New sports management major making waves

As the old saying goes, “If you enjoy what you do, you’ll never work a day in your life.”

That’s exactly how some students are feeling about sports management.

The recently added sports management major has already begun to make waves. According to the latest modification report sent to the curriculum committee, enrollment for the major is projected to be around 60 students by the year 2017-18.

In a report dated March 2015, the university has already officially changed the name of the major from Sports & Event Management to just Sports Management.

The demand is there, as shown by the recent luncheon hosted by the Wilkes Alumni Department. The panel included Jason Griggs ‘90, president and CEO of Maxout Strength Systems; Drew Amoroso ‘06, fitness lawyer and senior associate at Reed Smith LLP; and Dave Jannuzzi ‘00, sales professional with Corr Jensen and GNC, who all spoke about their current careers.

The event attracted numerous interested students and faculty from within the department.

The opportunity is there as well. Whether it be working a women’s volleyball game with the University’s Athletic Department as a work-study, or contributing to the planning of events sponsored by the WIlkes University Programming Board (WUPB), sports management students have plenty of chances to gain experience.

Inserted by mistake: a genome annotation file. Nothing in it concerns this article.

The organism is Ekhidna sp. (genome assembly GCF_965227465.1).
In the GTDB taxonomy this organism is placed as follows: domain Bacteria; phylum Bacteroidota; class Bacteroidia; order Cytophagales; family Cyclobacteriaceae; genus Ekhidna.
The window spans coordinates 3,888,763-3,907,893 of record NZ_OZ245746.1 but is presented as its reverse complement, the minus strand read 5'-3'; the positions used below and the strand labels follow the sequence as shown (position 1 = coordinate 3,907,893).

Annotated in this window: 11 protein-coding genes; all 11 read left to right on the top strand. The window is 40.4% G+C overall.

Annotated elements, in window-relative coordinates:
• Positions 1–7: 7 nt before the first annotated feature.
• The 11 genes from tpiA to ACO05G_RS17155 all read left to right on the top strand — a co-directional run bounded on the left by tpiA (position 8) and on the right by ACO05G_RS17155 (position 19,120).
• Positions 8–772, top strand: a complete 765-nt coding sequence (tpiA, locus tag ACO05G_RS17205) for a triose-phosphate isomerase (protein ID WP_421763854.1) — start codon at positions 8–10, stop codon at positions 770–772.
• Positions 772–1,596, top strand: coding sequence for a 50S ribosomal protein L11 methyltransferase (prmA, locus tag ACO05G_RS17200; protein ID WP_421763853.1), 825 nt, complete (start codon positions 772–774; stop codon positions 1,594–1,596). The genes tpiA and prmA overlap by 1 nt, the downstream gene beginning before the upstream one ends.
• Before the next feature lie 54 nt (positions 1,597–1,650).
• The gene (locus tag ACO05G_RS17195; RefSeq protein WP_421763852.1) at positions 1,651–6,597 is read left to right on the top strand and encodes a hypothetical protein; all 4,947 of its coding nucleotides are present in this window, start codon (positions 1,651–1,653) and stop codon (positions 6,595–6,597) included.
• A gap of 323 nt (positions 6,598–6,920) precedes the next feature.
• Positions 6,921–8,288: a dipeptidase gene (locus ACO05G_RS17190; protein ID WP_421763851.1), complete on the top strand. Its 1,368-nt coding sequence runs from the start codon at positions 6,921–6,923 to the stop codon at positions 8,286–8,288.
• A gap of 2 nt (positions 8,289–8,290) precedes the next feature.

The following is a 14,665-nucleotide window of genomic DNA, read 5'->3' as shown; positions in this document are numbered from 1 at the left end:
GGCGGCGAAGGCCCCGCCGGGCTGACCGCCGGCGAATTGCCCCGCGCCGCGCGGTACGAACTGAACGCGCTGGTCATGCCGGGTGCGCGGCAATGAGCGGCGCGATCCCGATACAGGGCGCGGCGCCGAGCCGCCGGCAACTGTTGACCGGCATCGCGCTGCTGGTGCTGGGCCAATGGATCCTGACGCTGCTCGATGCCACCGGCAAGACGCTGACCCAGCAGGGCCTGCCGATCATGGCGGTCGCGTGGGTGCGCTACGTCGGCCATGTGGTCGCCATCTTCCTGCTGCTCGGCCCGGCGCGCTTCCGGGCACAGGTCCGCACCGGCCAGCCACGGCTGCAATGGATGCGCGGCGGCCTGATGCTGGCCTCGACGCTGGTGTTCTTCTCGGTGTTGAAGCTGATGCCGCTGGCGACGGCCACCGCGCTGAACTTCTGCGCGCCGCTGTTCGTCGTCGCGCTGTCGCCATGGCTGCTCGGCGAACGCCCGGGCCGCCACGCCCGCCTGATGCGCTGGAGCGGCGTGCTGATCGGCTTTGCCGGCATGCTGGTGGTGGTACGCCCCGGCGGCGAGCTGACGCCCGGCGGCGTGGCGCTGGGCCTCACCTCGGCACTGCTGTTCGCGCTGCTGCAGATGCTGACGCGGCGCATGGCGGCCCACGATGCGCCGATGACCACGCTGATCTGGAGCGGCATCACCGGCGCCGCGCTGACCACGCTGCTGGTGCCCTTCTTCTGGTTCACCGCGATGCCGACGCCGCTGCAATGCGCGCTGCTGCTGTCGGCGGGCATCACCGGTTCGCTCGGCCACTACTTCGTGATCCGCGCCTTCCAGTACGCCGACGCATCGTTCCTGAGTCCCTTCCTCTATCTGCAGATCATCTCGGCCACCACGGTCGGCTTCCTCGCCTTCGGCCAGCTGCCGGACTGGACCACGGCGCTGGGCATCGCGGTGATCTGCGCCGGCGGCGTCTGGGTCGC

Valerie Woods, WUPB President, notes that the WUPB is a great place for Sports Management students to hone their skills.

WUPB is known for planning weekly events, most of which are held on Thursday nights.

“We plan two very large concerts, book comedians and host weekly events that give you this real life experience speaking with agencies, making phone calls and planning the logistics of an event,” Woods said.

She also reminds those interested to stop by during a WUPB meeting. They are held at 11:30 a.m. every Thursday in the Miller Room.

Freshman Seth Frankenfield, who has just recently declared his major to the sports management field, has aspirations of either working within professional sports or overseeing a school’s athletic department, even possibly returning to his local high school to become the athletic director.

“I’m excited to work in the sports management field with what I am going to do. I’m glad the university has something that I can really be interested in working in.”

Elmer Strollis, a freshman within the major, feels that major will be a rewarding experience and believes he made an easy choice.

Strollis reflected back on his high school playing days where he contributed to the GAR Memorial boy’s soccer team.

“By my junior and senior year, I saw that there were jobs working in sports and I got extremely excited. Working within sports would allow me to stay connected with something I love.”

With the opportunity, demand, and excitement about sports management, the major will certainly exceed expectations in the coming years.